2000. “Each Others Legend” Joseph Langham.


2000. “Each Oth­ers Leg­end” Joseph Langham.

I played key­boards, and co-pro­duced this album with Joseph. I had Steve Kimock come in and play on a cou­ple of tracks. Joseph is an amaz­ing singer song­writer with a very cool band. He lives with Eth­no-Botanist Phyl­lis Hogan in a sus­tain­able house he built in Flagstaff, Ari­zona. I some­times sit in with his band when I get down to his neck of the woods with “Moon­al­ice”. Joseph played on the same bill as Floyd “Red Crow” West­er­man who I was play­ing key­boards with in Sedona…I also played a few songs with Joseph.
He and Phyl­lis have also been close­ly con­nect­ed with the Hopi and Nava­jo, and helped them fight Peabody Min­ing Com­pa­ny who had been pump­ing water from the under­ground Navajo/ Hopi Aquifer in a slur­ry pipeline oper­a­tion to trans­port extract­ed coal to the Mohave Gen­er­at­ing Sta­tion in Laugh­lin, Neva­da. The Nava­jo Aquifer is the main source of potable ground­wa­ter for the Nava­jo and Hopi tribes, who use the water for farm­ing and live­stock main­te­nance as well as drink­ing and oth­er domes­tic uses.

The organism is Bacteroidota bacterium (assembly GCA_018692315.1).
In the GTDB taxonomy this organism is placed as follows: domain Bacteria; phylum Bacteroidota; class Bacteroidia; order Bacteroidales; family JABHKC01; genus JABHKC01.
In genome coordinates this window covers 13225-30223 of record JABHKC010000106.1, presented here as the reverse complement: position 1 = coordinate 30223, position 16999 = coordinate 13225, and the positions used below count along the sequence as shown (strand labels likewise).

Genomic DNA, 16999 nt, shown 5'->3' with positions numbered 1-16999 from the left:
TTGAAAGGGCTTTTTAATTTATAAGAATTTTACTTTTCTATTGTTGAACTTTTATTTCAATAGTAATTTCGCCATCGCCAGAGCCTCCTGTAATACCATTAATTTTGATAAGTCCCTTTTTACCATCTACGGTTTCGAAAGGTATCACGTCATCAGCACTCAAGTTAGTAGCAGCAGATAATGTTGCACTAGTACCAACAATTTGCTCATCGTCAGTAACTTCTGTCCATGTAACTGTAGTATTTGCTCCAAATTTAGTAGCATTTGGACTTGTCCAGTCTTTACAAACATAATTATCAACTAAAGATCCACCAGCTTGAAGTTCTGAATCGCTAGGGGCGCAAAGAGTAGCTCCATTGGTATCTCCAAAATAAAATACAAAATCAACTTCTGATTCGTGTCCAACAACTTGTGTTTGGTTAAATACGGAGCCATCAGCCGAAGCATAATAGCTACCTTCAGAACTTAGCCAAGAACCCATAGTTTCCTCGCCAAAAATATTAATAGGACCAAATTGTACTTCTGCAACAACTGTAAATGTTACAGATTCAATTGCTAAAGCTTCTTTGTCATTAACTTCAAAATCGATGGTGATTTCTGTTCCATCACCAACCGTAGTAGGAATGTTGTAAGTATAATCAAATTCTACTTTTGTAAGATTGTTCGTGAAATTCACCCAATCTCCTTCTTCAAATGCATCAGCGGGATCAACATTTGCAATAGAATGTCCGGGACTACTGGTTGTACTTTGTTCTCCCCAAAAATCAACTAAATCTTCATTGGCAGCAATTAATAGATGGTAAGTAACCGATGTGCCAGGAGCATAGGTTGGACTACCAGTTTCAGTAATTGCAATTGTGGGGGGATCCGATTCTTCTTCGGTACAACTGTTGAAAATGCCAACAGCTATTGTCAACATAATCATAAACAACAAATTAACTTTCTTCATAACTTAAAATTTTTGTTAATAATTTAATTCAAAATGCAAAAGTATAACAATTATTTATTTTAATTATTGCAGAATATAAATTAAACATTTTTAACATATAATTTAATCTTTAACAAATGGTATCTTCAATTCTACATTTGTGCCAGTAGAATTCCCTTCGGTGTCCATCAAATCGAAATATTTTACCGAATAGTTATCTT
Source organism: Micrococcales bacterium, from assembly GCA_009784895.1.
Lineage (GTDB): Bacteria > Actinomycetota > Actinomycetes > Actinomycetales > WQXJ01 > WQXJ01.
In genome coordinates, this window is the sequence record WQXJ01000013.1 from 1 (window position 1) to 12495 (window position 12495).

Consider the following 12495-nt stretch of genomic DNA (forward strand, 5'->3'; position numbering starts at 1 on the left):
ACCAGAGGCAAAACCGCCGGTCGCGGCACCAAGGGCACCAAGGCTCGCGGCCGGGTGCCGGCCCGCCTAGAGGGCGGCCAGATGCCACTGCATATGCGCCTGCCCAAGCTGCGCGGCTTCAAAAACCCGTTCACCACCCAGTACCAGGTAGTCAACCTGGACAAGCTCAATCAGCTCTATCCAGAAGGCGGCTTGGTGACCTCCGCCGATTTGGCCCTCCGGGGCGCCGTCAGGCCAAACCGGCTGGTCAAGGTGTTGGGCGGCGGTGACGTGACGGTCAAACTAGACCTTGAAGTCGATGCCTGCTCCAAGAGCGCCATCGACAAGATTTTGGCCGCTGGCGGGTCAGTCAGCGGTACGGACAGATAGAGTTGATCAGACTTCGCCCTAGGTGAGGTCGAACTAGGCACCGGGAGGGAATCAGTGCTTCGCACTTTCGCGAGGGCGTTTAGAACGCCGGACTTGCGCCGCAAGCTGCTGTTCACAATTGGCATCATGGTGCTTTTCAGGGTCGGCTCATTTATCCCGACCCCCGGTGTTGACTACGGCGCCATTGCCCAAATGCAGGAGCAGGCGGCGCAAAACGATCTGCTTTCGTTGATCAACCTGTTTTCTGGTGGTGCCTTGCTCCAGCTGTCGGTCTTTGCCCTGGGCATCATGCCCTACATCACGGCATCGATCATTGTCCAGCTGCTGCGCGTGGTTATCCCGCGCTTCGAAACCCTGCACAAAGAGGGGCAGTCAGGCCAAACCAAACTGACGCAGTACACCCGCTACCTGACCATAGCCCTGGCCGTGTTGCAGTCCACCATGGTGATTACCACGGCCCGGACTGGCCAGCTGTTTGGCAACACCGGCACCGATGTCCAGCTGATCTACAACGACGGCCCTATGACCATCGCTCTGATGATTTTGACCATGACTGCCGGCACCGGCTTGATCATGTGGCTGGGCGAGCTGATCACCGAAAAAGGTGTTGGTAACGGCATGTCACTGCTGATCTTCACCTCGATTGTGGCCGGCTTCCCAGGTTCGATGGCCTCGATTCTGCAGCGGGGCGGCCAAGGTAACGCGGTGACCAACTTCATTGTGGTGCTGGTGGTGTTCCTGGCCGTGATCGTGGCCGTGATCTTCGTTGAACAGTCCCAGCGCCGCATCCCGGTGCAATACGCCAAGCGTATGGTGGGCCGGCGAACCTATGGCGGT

The pump­ing of water by Peabody Ener­gy has caused a severe decline in potable water and con­t­a­m­i­na­tion of water sources in the area.
Both tribes, sit­u­at­ed in an arid semi-desert, attach reli­gious sig­nif­i­cance to water, con­sid­er­ing it sacred, and have cul­tur­al, reli­gious, and prac­ti­cal objec­tions to over-use of water. The Peabody mine, a coal strip mine, used the slur­ry to pump its coal through pipes 273 mi (439 km) away, where the coal could be fil­tered and used in the Mohave Gen­er­at­ing Sta­tion in Neva­da. The gen­er­at­ing sta­tion pro­duces ener­gy for the south­ern parts of Cal­i­for­nia and Nevada.
This was the only coal slur­ry oper­a­tion in the coun­try and the only plant that used ground­wa­ter in such a way.

The Hopi/Navajo final­ly man­aged to shut down the oper­a­tion which, for 40 years had been steadi­ly pump­ing pris­tine drink­ing water from a depth of 2,000 feet below the sur­face at an astound­ing rate of 2,000 to 4,500 gal­lons per minute. Just to force coal through pipes for hun­dreds of miles. The wells were sim­ply dry­ing up on the reservations.

I was also on the board of N.A.S.A.F.O.N.A., a joint Hopi Indi­an and Uni­ver­si­ty of Ari­zona based orga­ni­za­tion, work­ing to restore ancient gar­den ter­rac­ing on the Hopi reser­va­tion in Ari­zona. — with Joseph Lang­ham and Steve Kimock.





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